Museum Educators Do Still Read Books … Even the Classics

We recently discovered that museum educators certainly do have the time to read books! This past July, a group of us participated in the inaugural ArtMuseumTeaching Online Book Club to look at the new book Museums and Communities: Curators, Collections, and Collaboration (2013), edited by Viv Golding and Wayne Modest. With student-centred and community-centred practice at the core of what we do as museum educators, the book raised lots of ideas in relation to theory and practice and how different roles across the museum consider or enact participatory practice.

learninginthemuseumFor our second Online Book Club, we thought it might be a good idea to visit (or for many of us, re-visit) a classic text Learning in the Museum (1998) by George Hein, Professor Emeritus at Lesley University, Cambridge, MA. In this pivotal book, Hein presented an overview of the traditions and history of museum education, and developed a key framework for understanding educational theories as well as making connections with visitor studies research. Hein raised education and visitor experience as important considerations for museum professionals overall as museums are forced to “justify their existence”.

View the video archive below of the October 1st On Air Google Hangout with Michelle Grohe (Isabella Stuart Gardner Museum) and myself.

Some provocations for readers as we near the Online Book Club discussion:

    • Does Learning in the Museum influence the practice of museum educators today? How so? Are we still in a position of having to “justify [our] existence”?
    • Have new learning theories emerged from within art museum education research and practice since the book was written? Did Hein pave the way for this thinking?
    • Does ‘education’ and ‘constructivism’ have a specific meaning for museum educators? Does meaning change across the organisation?
    • Have art museums changed to become constructivist-learning spaces for visitors as Hein advocates? Can we share examples from our practice to demonstrate this?
    • You can also check out a great Q&A with George Hein posted on the Getty’s blog while he served as their Guest Scholar back in 2011.

We would love to know if or how your practice today connects to the ideas outlined in Hein’s book (now 15 years old). Then help us to decide if this book deserves ‘classic’ status!

To learn about this and future Google Hangouts and Online Book Club discussions hosted via, join the Art Museum Teaching Google Community.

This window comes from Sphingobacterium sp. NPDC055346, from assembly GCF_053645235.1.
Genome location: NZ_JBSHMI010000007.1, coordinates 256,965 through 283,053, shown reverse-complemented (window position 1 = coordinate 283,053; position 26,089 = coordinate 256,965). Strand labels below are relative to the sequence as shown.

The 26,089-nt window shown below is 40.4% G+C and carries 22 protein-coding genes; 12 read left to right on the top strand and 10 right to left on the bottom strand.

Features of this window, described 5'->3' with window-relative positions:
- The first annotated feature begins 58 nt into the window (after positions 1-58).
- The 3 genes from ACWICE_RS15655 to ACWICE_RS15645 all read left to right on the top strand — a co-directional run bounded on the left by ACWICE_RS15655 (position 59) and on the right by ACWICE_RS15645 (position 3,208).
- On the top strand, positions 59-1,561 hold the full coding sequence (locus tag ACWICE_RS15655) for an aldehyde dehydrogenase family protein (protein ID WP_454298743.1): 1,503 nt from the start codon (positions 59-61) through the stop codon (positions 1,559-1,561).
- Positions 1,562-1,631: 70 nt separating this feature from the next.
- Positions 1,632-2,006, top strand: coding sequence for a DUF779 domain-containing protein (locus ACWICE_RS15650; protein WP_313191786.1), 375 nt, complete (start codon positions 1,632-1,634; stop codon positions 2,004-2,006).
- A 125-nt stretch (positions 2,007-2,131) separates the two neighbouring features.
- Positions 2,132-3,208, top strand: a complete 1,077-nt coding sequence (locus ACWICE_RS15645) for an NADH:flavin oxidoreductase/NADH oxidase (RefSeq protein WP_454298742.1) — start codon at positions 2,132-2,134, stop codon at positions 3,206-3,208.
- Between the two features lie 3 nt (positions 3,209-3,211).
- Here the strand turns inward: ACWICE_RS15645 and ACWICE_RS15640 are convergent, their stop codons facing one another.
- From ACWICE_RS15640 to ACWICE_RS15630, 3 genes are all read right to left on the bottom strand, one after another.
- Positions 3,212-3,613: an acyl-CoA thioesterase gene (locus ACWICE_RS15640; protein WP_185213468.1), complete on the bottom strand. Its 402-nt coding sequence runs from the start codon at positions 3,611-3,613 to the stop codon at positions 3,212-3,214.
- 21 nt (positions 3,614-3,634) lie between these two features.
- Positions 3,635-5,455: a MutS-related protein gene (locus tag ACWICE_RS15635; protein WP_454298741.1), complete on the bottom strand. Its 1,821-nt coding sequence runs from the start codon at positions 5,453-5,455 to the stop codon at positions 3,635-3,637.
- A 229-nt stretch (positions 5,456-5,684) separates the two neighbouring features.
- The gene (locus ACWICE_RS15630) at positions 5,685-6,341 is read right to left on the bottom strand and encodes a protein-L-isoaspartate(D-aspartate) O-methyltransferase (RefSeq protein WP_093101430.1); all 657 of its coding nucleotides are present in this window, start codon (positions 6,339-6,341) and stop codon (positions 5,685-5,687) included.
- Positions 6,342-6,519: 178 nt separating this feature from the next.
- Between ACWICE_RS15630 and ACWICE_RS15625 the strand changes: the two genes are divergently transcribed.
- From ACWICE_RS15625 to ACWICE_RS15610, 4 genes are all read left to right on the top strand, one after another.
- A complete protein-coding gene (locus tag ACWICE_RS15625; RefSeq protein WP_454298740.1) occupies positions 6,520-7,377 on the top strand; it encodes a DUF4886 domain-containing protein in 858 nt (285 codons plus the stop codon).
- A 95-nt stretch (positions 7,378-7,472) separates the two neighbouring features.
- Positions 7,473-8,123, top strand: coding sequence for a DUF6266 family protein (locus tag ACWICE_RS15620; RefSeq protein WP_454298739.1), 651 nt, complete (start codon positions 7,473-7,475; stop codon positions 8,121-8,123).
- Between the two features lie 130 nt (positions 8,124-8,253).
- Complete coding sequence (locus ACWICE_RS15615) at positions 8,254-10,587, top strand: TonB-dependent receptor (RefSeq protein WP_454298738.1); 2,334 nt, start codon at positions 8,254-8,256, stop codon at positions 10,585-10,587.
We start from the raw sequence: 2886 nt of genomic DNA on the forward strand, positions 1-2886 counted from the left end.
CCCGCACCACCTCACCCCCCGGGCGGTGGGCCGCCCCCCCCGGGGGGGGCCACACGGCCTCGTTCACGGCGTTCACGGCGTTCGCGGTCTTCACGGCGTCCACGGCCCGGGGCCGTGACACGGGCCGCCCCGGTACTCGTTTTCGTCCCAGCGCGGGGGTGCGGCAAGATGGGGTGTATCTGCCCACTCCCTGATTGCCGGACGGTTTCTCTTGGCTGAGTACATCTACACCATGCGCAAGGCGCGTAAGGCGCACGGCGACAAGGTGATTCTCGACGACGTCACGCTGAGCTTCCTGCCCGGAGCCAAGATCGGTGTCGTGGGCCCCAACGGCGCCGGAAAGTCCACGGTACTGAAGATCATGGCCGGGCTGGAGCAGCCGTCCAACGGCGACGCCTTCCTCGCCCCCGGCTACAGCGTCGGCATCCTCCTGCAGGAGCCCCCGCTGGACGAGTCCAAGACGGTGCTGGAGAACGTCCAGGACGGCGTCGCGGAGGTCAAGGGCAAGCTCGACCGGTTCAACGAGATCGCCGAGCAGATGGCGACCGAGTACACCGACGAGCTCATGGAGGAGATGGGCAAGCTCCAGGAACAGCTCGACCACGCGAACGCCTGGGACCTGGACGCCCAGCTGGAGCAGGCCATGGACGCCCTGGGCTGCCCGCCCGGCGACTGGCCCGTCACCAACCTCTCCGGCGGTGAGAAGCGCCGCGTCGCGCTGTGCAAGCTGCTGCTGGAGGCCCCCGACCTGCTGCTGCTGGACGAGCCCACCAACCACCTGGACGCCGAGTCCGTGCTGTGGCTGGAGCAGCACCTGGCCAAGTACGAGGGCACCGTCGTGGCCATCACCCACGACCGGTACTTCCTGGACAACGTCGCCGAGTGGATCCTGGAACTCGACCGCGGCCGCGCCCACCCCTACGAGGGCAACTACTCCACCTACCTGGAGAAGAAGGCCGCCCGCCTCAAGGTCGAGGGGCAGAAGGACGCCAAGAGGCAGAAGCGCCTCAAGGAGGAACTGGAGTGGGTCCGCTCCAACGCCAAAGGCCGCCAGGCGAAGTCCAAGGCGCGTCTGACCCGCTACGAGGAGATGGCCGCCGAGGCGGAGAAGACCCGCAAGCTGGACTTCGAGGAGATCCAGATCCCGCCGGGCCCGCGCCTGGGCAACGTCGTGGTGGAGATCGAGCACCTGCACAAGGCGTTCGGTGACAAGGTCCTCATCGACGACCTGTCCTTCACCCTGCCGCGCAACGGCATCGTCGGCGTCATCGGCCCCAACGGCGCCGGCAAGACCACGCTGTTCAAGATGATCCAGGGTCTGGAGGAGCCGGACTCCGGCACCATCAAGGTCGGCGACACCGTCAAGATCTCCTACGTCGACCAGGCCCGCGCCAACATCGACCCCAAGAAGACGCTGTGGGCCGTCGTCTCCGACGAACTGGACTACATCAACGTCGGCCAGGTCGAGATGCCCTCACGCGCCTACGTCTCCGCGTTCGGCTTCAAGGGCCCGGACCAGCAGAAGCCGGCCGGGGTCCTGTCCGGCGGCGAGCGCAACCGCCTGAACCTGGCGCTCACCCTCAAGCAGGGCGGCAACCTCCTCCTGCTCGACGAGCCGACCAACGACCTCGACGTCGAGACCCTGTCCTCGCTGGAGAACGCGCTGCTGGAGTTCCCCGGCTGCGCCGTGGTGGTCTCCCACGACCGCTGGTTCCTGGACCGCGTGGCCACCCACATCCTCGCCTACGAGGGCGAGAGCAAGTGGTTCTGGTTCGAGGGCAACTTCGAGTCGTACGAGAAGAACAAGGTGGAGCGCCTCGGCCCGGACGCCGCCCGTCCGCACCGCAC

Read on!

Note: Thanks to everyone who participated in the October 1st Online Book Club Hangout. Here is a link to the video archive:


5 thoughts on “Museum Educators Do Still Read Books … Even the Classics”

  1. Dear Colleagues,

    I’ve jut come across this post. I’m delighted that you’re reading my older book. Maybe later you can also try my newer one, Progressive Museum practice: John Dewey and Democracy (Left Coast Press, 2012).

    Unfortunately, I can’t join the conversation, it conflicts with the time I’ve been invited to talk about john Dewey at a doctoral seminar at Lesley U. But I’ll always be glad to respond to comments on this blog or to emails sent to me at ghein at lesley (of course edu)


  2. Dear George,
    Thank you for stopping by. It would have been terrific to have you join us in the Hangout conversation and we will be certain to follow up and find a time that also suits you when we do discuss Progressive Museum Practice. Many of us enjoyed reading that book and Briley Rasmussen did an excellent review here:
    An older book was selected for our Book Club this time in the hopes that more people would be able to access it and join in.
    I look forward to continuing the conversation with you.

  3. Dear colleagues,

    Unfortunately, I’m teaching about John Dewey in a class tomorrow when you’re having a discussion about Learning in The Museum. But I’ll be glad to respond to any comments you post that come out of the discussion.

    All the best,

    George Hein

    1. George — it would be great to find a way to reconnect with you after tomorrow’s online discussion, and I really appreciate your offer to be connected with the community here at Enjoy your class tomorrow, and we look forward to being in touch after the Online Book Club. Cheers, -Mike

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